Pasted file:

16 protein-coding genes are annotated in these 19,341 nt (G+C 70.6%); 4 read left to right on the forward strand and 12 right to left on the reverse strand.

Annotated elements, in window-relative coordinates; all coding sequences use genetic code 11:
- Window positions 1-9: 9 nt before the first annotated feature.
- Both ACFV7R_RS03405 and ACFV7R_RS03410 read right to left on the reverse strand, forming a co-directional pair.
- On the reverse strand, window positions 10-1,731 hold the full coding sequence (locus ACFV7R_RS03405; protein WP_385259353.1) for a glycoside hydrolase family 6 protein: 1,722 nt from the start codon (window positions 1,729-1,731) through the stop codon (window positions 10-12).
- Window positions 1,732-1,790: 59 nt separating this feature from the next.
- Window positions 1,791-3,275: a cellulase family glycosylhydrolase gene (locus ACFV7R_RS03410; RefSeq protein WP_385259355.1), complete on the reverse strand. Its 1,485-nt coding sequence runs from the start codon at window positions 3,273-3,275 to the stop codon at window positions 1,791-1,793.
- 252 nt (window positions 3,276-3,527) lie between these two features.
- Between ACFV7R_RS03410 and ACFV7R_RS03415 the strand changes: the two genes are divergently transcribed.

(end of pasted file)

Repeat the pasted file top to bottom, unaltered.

16 protein-coding genes are annotated in these 19,341 nt (G+C 70.6%); 4 read left to right on the forward strand and 12 right to left on the reverse strand.

Annotated elements, in window-relative coordinates; all coding sequences use genetic code 11:
- Window positions 1-9: 9 nt before the first annotated feature.
- Both ACFV7R_RS03405 and ACFV7R_RS03410 read right to left on the reverse strand, forming a co-directional pair.
- On the reverse strand, window positions 10-1,731 hold the full coding sequence (locus ACFV7R_RS03405; protein WP_385259353.1) for a glycoside hydrolase family 6 protein: 1,722 nt from the start codon (window positions 1,729-1,731) through the stop codon (window positions 10-12).
- Window positions 1,732-1,790: 59 nt separating this feature from the next.
- Window positions 1,791-3,275: a cellulase family glycosylhydrolase gene (locus ACFV7R_RS03410; RefSeq protein WP_385259355.1), complete on the reverse strand. Its 1,485-nt coding sequence runs from the start codon at window positions 3,273-3,275 to the stop codon at window positions 1,791-1,793.
- 252 nt (window positions 3,276-3,527) lie between these two features.
- Between ACFV7R_RS03410 and ACFV7R_RS03415 the strand changes: the two genes are divergently transcribed.